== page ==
government only pays a pre-determined amount to the external
organization(s) if specified social outcomes are measured and

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Different names and interpretations for the same broad
social financing model

The idea of a Social Benefit Investment is referred to by different terms,
but all have the same general concept basis:
• Community Benefit Investment (CBI)
• Social Impact Bond
• Social Innovation Financing
• Pay for Success Contracts
• Social Benefit Bond

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Social Benefit Investments are just one of many
alternative service delivery approaches that can be taken

Government Program/ Outsourced Outcomes- Grants and Social
delivery of service program/ based contributions Benefit
programs delivery by service contracting & Investment
and services junior orders delivery public private
of gov’t partnerships

12 © Deloitte LLP and affiliated entities.
The Social Benefit Investment landscape in Canada

BC Social Innovation
Ontario budget
(under Minister of Social
announces plans for
Centre for Impact Development) recommends
Investing launched in Social Impact Bonds in its
procurement pilots
Canada Action Plan report
December 2011 March 2012

December 2010 February 2012 March 2012 November 2012
Canadian Task Force on Drummond Report Federal budget HRSDC launches
Social Finance Report calls for use of Social mentions SIB as a National Call for
identifies Social Impact Impact Bonds future tool of Concepts on Social
Bonds as opportunity financing, with Finance
announcement from
HRSDC to come

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How Social Benefit
Investments are structured

How Social Benefit Investments are structured

4. Based on the degree to which the social
outcome is achieved (as determined by an Government 1. A contract is negotiated where the government
agrees to pay a rate of return on invested capital
independent evaluator), government pays Department or for improved social outcomes
investors as negotiated in contract


3. The social service delivery $$$ $$$ 2. Based on the contract, the intermediary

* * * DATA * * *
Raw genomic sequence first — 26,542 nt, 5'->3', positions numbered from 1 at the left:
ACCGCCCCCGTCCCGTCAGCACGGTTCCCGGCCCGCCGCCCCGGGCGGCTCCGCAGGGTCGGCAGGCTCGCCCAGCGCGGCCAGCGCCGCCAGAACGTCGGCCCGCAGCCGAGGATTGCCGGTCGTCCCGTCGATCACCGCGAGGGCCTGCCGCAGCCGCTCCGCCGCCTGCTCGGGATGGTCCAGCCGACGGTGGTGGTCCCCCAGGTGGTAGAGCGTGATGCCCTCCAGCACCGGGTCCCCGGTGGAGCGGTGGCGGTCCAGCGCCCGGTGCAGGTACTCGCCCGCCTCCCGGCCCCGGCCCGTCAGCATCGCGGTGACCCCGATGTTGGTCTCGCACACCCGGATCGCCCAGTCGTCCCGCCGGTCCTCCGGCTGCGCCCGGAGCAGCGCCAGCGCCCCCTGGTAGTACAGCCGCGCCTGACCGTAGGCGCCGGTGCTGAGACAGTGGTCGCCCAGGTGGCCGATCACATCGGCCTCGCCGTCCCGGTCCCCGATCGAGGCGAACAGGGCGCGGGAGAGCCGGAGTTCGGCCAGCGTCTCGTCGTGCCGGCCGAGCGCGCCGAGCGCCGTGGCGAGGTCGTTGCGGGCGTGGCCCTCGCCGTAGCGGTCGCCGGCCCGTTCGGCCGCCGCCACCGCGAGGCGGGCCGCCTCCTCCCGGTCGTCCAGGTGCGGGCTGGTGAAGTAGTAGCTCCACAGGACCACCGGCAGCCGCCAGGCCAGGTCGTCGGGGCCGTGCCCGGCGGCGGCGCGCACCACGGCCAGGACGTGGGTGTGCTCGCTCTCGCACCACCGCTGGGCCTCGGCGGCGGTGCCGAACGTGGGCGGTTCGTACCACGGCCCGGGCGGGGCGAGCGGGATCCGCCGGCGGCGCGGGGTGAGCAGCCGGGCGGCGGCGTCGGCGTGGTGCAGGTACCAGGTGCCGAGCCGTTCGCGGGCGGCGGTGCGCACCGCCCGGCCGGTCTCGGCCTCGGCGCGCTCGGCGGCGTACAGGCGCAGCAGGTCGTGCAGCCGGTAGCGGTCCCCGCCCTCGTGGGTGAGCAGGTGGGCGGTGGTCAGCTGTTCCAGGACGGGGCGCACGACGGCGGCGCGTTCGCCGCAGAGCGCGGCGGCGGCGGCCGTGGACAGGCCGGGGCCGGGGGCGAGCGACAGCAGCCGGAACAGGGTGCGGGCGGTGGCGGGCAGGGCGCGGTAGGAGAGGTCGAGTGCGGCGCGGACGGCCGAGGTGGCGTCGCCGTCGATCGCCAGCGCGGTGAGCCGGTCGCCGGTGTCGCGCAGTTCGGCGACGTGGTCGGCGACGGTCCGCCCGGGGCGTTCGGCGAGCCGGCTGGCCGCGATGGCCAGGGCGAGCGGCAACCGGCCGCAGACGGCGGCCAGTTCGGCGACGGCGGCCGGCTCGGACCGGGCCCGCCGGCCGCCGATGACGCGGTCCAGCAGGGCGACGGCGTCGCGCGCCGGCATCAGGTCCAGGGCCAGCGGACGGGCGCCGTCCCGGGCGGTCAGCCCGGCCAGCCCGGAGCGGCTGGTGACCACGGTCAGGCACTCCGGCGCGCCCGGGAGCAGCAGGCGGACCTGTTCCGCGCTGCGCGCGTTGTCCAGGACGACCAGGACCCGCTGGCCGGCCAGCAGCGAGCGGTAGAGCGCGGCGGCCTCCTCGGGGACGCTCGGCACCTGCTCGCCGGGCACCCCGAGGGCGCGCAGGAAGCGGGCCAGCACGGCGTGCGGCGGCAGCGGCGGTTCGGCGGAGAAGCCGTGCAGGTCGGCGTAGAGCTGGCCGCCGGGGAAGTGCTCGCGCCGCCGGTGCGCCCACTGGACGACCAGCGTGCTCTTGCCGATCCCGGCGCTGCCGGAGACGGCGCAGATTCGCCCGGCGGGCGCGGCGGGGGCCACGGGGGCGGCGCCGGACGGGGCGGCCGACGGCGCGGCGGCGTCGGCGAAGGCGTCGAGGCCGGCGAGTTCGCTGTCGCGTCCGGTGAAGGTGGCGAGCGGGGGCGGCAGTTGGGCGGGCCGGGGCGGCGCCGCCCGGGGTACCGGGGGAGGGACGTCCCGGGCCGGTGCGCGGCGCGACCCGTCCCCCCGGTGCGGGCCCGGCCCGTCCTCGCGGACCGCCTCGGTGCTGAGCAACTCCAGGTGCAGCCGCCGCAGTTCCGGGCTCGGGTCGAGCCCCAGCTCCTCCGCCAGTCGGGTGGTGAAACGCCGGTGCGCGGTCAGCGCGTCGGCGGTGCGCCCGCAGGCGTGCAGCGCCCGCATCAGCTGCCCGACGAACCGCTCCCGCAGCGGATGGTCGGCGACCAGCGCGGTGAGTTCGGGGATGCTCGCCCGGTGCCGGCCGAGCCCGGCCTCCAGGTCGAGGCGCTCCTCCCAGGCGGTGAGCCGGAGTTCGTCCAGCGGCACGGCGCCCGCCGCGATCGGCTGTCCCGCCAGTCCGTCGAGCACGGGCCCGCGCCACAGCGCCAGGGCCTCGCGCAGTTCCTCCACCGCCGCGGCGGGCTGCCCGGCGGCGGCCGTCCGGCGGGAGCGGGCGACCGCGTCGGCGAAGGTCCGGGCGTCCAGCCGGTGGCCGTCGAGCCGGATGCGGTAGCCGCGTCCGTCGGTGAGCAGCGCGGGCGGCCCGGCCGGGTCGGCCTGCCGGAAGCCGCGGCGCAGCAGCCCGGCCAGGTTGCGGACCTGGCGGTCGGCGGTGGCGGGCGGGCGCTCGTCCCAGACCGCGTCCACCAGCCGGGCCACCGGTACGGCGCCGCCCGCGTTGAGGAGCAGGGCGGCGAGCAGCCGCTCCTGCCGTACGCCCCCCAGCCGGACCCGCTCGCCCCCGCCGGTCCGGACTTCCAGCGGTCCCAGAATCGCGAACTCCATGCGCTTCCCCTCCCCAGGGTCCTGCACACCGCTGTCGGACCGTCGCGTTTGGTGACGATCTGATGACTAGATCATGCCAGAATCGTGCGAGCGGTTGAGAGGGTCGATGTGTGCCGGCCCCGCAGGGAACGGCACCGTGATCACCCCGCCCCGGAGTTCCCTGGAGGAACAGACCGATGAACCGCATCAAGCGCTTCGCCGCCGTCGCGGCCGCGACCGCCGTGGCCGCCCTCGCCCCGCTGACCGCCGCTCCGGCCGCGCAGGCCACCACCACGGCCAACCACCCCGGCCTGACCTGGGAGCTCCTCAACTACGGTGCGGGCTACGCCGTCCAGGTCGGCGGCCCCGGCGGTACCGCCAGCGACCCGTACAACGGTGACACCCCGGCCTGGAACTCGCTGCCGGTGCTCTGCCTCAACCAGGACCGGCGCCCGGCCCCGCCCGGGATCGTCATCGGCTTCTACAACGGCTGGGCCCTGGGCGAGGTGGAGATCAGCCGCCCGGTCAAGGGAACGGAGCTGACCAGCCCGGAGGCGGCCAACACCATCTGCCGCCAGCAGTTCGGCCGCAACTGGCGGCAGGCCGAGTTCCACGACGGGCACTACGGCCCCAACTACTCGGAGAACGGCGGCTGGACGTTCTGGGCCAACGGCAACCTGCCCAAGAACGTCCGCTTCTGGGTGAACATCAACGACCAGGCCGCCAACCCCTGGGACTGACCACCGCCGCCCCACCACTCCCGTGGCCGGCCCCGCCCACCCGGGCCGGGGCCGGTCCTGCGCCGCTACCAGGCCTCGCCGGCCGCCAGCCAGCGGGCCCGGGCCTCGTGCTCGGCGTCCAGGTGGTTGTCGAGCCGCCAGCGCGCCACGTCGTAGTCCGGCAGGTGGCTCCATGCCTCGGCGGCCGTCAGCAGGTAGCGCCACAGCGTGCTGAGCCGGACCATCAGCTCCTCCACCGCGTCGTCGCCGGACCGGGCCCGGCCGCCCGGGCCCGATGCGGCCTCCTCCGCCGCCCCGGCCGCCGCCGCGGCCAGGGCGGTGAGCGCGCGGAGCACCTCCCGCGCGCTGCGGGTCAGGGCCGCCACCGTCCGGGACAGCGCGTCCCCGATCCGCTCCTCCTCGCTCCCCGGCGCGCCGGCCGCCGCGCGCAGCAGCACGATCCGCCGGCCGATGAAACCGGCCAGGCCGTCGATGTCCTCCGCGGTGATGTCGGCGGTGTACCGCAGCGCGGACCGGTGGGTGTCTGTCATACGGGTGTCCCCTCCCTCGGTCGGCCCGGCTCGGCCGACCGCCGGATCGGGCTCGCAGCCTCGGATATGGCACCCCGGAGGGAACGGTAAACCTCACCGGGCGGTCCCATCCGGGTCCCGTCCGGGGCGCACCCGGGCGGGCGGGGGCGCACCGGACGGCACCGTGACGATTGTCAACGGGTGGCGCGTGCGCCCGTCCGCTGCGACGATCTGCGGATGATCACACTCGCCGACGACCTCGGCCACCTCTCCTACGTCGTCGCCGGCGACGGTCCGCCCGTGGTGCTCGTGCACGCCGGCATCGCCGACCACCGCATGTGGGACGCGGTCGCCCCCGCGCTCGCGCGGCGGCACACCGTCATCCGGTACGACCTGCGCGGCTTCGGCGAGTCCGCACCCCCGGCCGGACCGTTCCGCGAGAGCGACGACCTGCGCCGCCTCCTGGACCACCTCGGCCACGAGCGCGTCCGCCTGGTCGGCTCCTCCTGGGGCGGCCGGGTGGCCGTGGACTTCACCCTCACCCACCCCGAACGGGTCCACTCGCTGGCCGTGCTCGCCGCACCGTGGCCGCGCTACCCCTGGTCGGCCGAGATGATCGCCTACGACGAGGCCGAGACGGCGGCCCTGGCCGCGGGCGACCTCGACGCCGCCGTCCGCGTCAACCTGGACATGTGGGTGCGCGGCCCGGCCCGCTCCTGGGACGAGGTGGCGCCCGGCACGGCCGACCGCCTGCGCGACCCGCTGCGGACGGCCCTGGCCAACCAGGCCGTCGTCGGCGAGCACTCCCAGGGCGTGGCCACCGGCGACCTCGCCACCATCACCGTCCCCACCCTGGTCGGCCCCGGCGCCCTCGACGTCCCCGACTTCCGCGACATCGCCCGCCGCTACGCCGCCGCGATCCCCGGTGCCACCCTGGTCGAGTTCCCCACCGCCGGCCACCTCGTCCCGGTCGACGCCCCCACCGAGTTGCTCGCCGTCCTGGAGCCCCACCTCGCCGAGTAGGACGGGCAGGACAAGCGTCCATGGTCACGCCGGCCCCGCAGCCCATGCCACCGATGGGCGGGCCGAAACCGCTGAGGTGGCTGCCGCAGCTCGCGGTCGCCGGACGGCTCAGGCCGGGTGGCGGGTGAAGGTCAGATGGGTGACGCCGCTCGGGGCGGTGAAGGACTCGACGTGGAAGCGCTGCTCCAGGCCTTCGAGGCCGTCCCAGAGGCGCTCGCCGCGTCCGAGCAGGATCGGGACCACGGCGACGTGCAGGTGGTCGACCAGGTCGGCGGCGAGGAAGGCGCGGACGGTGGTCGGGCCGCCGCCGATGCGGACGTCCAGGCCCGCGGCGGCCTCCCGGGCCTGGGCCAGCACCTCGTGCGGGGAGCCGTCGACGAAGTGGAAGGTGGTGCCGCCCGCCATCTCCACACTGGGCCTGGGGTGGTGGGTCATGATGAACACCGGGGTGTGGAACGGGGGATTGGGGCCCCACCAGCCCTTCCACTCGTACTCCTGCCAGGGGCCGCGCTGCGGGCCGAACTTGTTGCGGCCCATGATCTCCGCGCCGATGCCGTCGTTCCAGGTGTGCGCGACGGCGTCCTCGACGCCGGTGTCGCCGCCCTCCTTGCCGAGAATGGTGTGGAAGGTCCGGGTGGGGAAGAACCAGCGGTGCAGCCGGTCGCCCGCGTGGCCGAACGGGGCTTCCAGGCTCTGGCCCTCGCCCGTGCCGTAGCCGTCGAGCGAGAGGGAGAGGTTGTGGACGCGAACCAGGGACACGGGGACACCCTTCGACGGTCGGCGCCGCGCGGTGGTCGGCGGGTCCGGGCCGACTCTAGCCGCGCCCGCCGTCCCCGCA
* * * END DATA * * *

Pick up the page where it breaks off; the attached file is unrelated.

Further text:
organization(s) receive(s) the raises upfront investment from socially-
funds to address social issue minded investors and foundations

Service $$$
Delivery Investors

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The benefits of Social Benefit Investments for…

Governments Service Delivery Providers Investors

• New funding stream • Steady revenue stream • Socially-minded
for preventative • Longer planning horizon capital deployment
measures • Potential for blended
• Bring innovative
• Payment for outcomes approaches financial and social
(not activity) returns
• Clearly demonstrate • Innovative
results to citizens philanthropy

Social Benefit Investments allow each participating organization to
bring their best expertise to the table to deliver social services with
more innovation and flexibility

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Key success factors

Quantifiable savings (or avoided costs)
attributable to government

Clearly defined outcome metrics

Controls to mitigate external factors

Appropriate timeframe

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Applications: First major implementations in UK & USA
HMP Peterborough, United Kingdom, Rikers Island Prison, New York City,
September 2010 August 2012

UK Ministry of New York City
Justice & Big Department of
Lottery Fund Correction
QinetiQ and the
Vera Institute of
University of Social impact bond Pay for Success bond
Independent evaluation Social Finance Independent evaluation

Steady funding £5M paid Steady funding
over 6=year upfront over 4=year US$9.6M loan
term term

St. Giles Trust & Coalition of Osborne